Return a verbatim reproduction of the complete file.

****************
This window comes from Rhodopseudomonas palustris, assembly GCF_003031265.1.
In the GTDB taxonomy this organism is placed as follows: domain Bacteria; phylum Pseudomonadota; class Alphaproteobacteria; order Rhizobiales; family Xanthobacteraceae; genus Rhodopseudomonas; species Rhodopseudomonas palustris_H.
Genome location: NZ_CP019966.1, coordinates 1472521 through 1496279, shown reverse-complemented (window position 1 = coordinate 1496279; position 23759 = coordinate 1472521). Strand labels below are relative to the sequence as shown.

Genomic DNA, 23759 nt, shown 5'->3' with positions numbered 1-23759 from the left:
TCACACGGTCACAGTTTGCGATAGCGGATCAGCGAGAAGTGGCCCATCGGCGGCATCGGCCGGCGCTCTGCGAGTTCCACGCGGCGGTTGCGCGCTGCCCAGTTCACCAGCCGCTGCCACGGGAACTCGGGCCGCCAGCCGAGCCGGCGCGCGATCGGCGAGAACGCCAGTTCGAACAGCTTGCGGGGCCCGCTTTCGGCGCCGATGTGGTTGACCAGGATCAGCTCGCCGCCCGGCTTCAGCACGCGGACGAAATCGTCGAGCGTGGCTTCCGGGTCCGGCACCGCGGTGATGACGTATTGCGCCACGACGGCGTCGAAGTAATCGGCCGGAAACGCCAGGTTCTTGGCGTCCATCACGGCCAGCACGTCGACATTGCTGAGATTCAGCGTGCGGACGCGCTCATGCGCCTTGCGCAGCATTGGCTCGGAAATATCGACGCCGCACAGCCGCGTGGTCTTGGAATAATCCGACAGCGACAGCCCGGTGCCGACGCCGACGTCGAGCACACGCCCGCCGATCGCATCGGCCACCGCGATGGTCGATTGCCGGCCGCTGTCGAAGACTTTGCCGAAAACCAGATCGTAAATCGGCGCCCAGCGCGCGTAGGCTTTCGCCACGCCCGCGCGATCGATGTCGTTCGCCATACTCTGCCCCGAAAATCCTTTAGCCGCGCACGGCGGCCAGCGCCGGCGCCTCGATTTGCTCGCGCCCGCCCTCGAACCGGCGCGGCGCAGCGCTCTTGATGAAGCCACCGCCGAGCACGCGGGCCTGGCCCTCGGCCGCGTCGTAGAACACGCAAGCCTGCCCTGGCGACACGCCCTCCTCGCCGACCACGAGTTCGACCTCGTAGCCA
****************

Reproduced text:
This window comes from Rhodopseudomonas palustris, assembly GCF_003031265.1.
In the GTDB taxonomy this organism is placed as follows: domain Bacteria; phylum Pseudomonadota; class Alphaproteobacteria; order Rhizobiales; family Xanthobacteraceae; genus Rhodopseudomonas; species Rhodopseudomonas palustris_H.
Genome location: NZ_CP019966.1, coordinates 1472521 through 1496279, shown reverse-complemented (window position 1 = coordinate 1496279; position 23759 = coordinate 1472521). Strand labels below are relative to the sequence as shown.

Genomic DNA, 23759 nt, shown 5'->3' with positions numbered 1-23759 from the left:
TCACACGGTCACAGTTTGCGATAGCGGATCAGCGAGAAGTGGCCCATCGGCGGCATCGGCCGGCGCTCTGCGAGTTCCACGCGGCGGTTGCGCGCTGCCCAGTTCACCAGCCGCTGCCACGGGAACTCGGGCCGCCAGCCGAGCCGGCGCGCGATCGGCGAGAACGCCAGTTCGAACAGCTTGCGGGGCCCGCTTTCGGCGCCGATGTGGTTGACCAGGATCAGCTCGCCGCCCGGCTTCAGCACGCGGACGAAATCGTCGAGCGTGGCTTCCGGGTCCGGCACCGCGGTGATGACGTATTGCGCCACGACGGCGTCGAAGTAATCGGCCGGAAACGCCAGGTTCTTGGCGTCCATCACGGCCAGCACGTCGACATTGCTGAGATTCAGCGTGCGGACGCGCTCATGCGCCTTGCGCAGCATTGGCTCGGAAATATCGACGCCGCACAGCCGCGTGGTCTTGGAATAATCCGACAGCGACAGCCCGGTGCCGACGCCGACGTCGAGCACACGCCCGCCGATCGCATCGGCCACCGCGATGGTCGATTGCCGGCCGCTGTCGAAGACTTTGCCGAAAACCAGATCGTAAATCGGCGCCCAGCGCGCGTAGGCTTTCGCCACGCCCGCGCGATCGATGTCGTTCGCCATACTCTGCCCCGAAAATCCTTTAGCCGCGCACGGCGGCCAGCGCCGGCGCCTCGATTTGCTCGCGCCCGCCCTCGAACCGGCGCGGCGCAGCGCTCTTGATGAAGCCACCGCCGAGCACGCGGGCCTGGCCCTCGGCCGCGTCGTAGAACACGCAAGCCTGCCCTGGCGACACGCCCTCCTCGCCGACCACGAGTTCGACCTCGTAGCCA